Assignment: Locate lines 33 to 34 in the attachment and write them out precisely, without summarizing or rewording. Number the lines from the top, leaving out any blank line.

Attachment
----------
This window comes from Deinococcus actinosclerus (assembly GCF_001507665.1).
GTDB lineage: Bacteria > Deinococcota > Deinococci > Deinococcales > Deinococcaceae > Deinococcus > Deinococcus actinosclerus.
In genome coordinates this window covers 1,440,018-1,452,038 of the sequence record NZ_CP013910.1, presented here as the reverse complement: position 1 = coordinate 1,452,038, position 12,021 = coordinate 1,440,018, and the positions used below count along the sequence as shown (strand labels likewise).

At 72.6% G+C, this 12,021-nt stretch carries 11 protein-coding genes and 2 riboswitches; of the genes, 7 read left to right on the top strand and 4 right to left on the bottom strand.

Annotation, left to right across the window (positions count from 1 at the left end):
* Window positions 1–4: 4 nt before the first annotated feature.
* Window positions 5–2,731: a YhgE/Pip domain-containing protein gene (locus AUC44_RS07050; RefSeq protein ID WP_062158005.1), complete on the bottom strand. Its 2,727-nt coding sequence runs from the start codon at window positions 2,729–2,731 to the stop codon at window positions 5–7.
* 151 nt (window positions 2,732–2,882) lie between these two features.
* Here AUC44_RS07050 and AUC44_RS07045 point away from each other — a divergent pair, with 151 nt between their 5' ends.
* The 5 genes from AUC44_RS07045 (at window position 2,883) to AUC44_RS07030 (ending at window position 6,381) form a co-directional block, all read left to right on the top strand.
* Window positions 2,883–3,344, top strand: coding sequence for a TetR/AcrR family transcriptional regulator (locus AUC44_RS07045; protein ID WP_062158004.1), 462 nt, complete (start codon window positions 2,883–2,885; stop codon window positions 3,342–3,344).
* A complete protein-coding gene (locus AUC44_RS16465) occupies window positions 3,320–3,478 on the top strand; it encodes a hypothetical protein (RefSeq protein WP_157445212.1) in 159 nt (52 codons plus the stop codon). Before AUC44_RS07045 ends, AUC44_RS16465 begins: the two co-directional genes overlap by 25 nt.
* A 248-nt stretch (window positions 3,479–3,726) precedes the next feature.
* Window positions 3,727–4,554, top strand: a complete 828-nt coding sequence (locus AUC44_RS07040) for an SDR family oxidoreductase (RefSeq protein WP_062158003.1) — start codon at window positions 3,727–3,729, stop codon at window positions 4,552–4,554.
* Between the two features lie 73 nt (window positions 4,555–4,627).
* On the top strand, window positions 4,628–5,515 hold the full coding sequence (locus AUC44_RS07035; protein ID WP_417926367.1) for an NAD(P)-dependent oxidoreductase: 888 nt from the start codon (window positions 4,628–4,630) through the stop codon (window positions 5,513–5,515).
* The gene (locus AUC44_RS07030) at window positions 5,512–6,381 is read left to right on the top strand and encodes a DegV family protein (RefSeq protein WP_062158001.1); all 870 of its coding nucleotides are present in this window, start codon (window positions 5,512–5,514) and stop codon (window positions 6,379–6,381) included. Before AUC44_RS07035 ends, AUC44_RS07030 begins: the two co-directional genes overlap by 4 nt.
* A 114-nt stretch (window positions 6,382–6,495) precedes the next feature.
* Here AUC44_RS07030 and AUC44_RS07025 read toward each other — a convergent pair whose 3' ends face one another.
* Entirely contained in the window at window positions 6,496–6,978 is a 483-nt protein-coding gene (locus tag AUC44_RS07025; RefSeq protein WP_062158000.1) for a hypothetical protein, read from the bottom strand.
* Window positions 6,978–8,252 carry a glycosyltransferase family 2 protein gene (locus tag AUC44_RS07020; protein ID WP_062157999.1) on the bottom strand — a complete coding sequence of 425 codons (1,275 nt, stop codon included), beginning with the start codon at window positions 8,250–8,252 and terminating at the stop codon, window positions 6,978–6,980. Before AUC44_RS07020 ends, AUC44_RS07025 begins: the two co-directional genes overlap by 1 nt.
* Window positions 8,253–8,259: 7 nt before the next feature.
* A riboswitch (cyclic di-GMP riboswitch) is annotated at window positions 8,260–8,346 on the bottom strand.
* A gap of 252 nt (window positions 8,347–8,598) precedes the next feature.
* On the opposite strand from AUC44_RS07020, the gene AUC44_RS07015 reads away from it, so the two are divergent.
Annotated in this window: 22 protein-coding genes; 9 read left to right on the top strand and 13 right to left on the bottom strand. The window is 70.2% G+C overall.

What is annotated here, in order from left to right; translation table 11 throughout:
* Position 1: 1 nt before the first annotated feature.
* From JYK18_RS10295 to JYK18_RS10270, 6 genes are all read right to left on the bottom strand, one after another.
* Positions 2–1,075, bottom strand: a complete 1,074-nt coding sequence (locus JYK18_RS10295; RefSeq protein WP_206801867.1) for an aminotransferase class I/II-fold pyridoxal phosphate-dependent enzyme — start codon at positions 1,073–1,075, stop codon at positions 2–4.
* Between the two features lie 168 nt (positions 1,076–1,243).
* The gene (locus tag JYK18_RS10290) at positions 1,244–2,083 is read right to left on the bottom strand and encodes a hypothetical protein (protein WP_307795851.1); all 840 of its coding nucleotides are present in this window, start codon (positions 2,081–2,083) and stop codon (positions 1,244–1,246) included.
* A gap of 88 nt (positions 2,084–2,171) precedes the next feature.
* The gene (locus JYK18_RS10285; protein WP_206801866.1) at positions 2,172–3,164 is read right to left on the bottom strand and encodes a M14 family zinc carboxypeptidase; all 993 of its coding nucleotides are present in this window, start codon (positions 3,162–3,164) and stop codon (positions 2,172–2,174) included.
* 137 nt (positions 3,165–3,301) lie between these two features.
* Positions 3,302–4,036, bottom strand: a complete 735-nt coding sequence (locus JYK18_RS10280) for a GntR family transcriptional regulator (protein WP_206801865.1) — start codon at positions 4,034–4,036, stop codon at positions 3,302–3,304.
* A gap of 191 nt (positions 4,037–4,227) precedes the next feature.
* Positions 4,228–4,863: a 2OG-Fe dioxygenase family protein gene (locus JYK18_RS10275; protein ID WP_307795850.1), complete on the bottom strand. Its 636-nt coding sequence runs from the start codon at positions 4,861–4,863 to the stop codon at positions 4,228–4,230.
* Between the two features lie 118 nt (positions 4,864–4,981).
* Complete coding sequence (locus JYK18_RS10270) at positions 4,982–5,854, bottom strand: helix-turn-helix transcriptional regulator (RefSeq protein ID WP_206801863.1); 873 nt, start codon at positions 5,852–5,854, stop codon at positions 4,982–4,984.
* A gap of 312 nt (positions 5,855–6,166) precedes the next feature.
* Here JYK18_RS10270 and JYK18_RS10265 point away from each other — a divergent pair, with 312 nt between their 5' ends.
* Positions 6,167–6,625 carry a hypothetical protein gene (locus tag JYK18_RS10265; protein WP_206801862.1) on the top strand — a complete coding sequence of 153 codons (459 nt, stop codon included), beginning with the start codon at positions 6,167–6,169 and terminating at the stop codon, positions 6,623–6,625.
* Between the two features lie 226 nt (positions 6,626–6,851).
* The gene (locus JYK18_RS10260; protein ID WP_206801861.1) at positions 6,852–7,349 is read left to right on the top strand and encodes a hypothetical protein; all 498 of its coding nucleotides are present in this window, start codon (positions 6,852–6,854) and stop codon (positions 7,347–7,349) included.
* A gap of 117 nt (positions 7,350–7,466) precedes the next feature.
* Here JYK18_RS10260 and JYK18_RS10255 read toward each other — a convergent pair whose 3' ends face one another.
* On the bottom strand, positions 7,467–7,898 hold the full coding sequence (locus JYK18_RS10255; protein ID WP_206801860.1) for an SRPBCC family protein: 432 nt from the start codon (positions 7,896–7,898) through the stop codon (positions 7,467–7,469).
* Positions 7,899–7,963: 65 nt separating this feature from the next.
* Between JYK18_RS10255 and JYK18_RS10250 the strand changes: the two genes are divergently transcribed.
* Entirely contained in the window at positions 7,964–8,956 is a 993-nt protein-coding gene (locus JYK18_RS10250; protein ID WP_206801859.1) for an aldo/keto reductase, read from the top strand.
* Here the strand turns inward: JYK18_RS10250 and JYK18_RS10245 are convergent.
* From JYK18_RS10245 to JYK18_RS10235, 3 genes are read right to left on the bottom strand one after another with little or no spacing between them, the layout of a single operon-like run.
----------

* A gap of 88 nt (positions 2,084–2,171) precedes the next feature.
* The gene (locus JYK18_RS10285; protein WP_206801866.1) at positions 2,172–3,164 is read right to left on the bottom strand and encodes a M14 family zinc carboxypeptidase; all 993 of its coding nucleotides are present in this window, start codon (positions 3,162–3,164) and stop codon (positions 2,172–2,174) included.